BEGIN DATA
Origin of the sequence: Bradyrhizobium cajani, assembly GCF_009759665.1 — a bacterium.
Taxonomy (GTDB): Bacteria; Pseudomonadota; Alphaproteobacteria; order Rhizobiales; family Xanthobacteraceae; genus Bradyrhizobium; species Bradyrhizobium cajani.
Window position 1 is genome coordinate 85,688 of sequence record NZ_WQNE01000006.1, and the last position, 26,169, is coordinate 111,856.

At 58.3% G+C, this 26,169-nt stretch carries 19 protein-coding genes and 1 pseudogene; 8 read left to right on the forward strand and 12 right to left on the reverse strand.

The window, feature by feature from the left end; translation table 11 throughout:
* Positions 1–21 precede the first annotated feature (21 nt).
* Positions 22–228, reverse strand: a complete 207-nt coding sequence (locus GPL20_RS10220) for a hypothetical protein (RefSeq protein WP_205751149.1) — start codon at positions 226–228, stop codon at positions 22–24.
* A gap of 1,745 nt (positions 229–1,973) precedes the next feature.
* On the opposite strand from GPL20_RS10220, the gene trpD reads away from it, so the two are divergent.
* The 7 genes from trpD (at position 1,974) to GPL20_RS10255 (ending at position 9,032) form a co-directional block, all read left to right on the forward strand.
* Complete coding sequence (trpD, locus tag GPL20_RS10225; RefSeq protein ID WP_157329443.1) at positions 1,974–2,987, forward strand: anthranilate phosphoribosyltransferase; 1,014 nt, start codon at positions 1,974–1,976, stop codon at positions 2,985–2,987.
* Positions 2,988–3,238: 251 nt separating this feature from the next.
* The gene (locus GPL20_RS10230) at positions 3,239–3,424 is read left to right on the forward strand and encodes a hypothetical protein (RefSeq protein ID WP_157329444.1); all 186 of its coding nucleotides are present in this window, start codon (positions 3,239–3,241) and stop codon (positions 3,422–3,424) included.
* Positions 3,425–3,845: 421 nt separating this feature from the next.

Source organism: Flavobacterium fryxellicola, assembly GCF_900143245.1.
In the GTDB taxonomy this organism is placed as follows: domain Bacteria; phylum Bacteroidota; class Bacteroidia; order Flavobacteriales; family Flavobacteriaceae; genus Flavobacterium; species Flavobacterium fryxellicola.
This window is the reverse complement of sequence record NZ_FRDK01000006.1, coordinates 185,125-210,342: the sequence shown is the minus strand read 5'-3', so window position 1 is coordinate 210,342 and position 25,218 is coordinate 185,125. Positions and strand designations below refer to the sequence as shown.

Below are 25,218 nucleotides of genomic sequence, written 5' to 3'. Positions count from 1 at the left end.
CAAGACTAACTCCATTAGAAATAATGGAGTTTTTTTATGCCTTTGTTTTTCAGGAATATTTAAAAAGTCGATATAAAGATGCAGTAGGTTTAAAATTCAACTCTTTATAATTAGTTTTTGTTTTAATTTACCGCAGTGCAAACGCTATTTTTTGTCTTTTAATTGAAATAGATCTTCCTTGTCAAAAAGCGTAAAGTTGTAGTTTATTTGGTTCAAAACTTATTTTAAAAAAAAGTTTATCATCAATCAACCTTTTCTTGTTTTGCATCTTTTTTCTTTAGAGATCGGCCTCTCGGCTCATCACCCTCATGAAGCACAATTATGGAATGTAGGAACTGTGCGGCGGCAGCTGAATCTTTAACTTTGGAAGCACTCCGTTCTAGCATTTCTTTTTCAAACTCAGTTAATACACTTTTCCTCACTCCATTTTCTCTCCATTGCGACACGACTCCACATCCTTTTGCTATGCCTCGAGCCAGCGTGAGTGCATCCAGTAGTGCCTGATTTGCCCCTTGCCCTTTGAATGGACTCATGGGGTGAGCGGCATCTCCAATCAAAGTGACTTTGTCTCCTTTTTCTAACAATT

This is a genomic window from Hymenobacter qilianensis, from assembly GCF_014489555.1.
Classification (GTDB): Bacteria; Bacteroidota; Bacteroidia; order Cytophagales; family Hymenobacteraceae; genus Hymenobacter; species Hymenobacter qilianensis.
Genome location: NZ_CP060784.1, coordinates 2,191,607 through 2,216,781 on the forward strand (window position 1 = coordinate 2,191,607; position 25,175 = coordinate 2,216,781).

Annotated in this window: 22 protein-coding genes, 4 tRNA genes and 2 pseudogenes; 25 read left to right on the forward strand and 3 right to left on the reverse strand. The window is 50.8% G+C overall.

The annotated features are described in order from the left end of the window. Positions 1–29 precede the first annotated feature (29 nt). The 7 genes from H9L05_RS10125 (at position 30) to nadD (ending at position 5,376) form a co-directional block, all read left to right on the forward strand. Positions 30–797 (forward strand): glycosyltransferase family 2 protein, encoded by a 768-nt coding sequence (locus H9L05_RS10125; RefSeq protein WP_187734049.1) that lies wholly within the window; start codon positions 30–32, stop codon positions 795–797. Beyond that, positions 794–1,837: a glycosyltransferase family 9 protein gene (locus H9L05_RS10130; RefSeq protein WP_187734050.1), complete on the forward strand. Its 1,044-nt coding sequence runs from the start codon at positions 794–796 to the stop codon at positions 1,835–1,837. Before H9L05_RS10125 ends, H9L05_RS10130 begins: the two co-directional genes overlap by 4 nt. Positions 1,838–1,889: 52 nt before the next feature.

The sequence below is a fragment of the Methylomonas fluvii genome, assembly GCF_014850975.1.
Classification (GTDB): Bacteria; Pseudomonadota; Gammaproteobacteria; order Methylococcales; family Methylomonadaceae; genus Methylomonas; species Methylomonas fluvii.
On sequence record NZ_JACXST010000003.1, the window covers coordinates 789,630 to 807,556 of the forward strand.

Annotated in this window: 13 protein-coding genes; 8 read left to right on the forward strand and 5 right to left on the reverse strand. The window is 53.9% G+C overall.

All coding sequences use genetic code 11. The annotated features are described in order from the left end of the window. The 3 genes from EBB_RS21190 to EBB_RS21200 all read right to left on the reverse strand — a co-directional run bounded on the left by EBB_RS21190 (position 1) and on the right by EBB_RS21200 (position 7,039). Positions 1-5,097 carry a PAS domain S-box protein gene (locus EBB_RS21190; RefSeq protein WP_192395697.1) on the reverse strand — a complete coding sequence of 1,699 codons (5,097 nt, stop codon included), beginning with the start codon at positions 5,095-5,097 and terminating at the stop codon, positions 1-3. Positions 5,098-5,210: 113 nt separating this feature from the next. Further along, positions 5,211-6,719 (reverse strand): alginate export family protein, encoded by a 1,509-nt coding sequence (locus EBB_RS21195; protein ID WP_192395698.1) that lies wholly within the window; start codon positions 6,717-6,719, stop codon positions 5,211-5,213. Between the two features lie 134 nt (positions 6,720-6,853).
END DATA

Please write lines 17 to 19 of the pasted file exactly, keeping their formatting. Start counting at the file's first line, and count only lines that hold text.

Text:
This window is the reverse complement of sequence record NZ_FRDK01000006.1, coordinates 185,125-210,342: the sequence shown is the minus strand read 5'-3', so window position 1 is coordinate 210,342 and position 25,218 is coordinate 185,125. Positions and strand designations below refer to the sequence as shown.

Below are 25,218 nucleotides of genomic sequence, written 5' to 3'. Positions count from 1 at the left end.
CAAGACTAACTCCATTAGAAATAATGGAGTTTTTTTATGCCTTTGTTTTTCAGGAATATTTAAAAAGTCGATATAAAGATGCAGTAGGTTTAAAATTCAACTCTTTATAATTAGTTTTTGTTTTAATTTACCGCAGTGCAAACGCTATTTTTTGTCTTTTAATTGAAATAGATCTTCCTTGTCAAAAAGCGTAAAGTTGTAGTTTATTTGGTTCAAAACTTATTTTAAAAAAAAGTTTATCATCAATCAACCTTTTCTTGTTTTGCATCTTTTTTCTTTAGAGATCGGCCTCTCGGCTCATCACCCTCATGAAGCACAATTATGGAATGTAGGAACTGTGCGGCGGCAGCTGAATCTTTAACTTTGGAAGCACTCCGTTCTAGCATTTCTTTTTCAAACTCAGTTAATACACTTTTCCTCACTCCATTTTCTCTCCATTGCGACACGACTCCACATCCTTTTGCTATGCCTCGAGCCAGCGTGAGTGCATCCAGTAGTGCCTGATTTGCCCCTTGCCCTTTGAATGGACTCATGGGGTGAGCGGCATCTCCAATCAAAGTGACTTTGTCTCCTTTTTCTAACAATT